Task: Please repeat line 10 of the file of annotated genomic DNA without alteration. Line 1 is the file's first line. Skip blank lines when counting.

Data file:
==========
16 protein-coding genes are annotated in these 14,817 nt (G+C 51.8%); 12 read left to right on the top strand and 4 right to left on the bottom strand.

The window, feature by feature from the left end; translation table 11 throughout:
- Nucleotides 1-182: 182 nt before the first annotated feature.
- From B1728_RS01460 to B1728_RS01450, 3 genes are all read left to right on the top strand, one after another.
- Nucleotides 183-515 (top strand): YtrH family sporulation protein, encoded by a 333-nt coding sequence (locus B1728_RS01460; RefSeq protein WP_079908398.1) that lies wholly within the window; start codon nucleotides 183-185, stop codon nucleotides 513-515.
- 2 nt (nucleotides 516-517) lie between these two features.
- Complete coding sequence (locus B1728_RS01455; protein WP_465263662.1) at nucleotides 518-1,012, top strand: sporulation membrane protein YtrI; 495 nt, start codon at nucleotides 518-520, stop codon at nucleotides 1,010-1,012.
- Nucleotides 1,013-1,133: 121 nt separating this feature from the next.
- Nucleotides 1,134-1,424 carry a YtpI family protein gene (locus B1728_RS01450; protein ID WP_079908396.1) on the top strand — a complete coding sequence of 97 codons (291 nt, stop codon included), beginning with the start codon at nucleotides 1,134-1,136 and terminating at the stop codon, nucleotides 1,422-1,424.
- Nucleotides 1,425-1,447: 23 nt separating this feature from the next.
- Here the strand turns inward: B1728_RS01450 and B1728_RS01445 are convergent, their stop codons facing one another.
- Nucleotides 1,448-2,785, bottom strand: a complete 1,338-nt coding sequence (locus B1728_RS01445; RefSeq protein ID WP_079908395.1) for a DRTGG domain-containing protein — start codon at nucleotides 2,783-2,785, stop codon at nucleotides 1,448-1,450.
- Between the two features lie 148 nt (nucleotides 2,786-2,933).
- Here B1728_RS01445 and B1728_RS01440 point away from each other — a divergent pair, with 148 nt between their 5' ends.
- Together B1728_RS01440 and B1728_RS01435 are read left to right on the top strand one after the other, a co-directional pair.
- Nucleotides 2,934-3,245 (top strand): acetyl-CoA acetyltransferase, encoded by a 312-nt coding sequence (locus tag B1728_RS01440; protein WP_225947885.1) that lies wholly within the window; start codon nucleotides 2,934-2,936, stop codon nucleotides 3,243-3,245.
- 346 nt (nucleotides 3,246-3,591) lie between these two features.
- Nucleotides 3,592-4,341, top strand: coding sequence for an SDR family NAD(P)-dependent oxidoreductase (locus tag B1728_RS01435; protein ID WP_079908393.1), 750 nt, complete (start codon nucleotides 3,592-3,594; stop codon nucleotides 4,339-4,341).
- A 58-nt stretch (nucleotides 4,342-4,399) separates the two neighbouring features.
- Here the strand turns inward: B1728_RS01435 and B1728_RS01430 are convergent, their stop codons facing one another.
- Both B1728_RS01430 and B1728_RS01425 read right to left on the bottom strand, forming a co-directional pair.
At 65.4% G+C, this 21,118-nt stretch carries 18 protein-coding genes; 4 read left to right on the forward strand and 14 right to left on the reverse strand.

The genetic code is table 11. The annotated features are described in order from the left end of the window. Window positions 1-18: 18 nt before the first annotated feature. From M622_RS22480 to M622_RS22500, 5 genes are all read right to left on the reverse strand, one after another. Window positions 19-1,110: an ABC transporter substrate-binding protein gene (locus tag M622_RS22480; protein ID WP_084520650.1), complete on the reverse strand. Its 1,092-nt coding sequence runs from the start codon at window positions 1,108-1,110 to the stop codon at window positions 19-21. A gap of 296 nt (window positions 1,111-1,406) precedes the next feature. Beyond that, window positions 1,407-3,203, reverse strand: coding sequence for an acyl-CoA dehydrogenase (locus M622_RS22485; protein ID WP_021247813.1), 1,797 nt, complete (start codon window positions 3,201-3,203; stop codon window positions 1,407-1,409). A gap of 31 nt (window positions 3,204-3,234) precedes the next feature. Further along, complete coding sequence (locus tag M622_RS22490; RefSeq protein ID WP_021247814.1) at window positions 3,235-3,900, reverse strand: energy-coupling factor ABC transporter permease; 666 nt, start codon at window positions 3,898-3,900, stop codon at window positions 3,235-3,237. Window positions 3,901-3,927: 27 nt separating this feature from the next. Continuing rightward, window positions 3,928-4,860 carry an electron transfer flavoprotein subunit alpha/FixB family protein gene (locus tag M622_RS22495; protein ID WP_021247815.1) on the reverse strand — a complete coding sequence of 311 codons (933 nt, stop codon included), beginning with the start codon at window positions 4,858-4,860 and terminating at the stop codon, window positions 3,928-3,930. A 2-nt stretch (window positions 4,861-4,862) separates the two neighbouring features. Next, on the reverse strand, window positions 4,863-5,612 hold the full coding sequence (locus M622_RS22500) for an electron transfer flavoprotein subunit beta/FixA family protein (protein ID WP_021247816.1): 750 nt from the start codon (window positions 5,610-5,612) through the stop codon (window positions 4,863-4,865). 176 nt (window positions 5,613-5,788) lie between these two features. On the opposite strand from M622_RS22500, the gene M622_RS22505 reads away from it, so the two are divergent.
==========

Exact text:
- Nucleotides 1,425-1,447: 23 nt separating this feature from the next.